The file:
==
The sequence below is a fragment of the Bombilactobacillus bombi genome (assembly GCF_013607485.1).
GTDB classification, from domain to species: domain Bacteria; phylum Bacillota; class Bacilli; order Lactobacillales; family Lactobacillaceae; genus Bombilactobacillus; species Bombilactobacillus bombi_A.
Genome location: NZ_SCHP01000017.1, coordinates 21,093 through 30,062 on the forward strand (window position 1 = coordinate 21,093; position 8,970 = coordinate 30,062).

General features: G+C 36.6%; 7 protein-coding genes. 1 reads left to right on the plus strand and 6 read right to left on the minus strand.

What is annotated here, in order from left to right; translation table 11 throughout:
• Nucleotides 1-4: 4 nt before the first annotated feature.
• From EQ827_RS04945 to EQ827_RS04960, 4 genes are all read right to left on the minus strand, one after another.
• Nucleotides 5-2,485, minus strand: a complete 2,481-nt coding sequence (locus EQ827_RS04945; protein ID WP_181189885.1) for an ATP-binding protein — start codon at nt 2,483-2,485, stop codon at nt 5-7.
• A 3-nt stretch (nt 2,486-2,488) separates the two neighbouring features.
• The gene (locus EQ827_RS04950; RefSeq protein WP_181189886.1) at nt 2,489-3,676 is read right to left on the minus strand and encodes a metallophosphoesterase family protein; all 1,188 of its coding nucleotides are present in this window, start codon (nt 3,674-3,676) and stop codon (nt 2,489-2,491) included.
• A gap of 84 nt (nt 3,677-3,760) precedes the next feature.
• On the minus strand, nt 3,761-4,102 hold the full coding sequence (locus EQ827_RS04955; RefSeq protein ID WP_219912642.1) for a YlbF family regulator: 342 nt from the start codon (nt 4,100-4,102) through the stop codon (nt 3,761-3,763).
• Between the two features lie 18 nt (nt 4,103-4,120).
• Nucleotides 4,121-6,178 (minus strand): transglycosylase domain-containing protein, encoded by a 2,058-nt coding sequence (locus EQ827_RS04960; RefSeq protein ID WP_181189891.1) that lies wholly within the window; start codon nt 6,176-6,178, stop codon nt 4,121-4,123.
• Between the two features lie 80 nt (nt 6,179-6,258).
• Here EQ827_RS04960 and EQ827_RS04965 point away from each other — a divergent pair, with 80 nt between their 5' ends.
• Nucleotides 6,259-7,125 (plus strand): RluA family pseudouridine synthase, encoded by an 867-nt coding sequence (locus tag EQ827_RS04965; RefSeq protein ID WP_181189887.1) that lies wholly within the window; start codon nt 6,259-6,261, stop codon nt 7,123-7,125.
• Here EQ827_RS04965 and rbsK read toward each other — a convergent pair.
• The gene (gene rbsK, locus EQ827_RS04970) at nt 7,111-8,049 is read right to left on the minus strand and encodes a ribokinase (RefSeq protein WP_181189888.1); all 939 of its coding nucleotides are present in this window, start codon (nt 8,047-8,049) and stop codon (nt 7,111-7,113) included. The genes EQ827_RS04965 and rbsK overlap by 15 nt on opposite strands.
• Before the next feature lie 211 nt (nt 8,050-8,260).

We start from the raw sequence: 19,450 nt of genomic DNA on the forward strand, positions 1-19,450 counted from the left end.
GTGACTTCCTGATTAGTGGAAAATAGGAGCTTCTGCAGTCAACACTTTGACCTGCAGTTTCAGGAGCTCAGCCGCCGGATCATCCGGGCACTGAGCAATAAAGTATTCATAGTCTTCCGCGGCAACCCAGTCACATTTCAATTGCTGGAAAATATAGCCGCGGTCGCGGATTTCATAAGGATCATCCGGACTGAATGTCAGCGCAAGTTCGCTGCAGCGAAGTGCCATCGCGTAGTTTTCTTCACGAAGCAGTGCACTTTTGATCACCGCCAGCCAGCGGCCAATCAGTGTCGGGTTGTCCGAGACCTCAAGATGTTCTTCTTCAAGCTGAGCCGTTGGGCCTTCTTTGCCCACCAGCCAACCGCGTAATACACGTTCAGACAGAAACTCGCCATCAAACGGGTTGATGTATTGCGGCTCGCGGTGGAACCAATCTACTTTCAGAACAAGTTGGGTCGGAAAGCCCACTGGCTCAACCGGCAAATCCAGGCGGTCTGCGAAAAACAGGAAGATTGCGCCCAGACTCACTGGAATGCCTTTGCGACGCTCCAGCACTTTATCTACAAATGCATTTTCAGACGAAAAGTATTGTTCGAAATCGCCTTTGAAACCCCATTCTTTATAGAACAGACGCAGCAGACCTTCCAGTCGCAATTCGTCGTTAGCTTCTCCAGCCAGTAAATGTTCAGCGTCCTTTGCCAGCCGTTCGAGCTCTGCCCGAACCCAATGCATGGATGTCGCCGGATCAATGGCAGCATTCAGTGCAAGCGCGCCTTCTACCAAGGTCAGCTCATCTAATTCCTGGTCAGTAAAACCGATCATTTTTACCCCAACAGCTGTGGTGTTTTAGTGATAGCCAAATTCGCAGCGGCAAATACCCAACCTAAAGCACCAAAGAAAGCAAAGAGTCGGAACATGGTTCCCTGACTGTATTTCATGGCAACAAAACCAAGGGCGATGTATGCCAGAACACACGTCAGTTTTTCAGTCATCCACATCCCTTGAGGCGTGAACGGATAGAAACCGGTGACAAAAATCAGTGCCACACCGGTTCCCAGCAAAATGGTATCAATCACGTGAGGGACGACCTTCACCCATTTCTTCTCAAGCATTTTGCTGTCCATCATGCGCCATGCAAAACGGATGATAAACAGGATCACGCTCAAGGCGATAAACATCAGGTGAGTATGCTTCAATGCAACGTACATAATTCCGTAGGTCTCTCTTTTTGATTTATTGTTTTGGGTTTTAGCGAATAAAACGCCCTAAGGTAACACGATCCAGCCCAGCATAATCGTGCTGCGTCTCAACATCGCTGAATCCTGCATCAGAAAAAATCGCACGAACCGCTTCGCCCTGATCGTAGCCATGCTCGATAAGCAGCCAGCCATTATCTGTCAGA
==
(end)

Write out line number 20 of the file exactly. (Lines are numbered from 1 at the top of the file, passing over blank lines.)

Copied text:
• Before the next feature lie 211 nt (nt 8,050-8,260).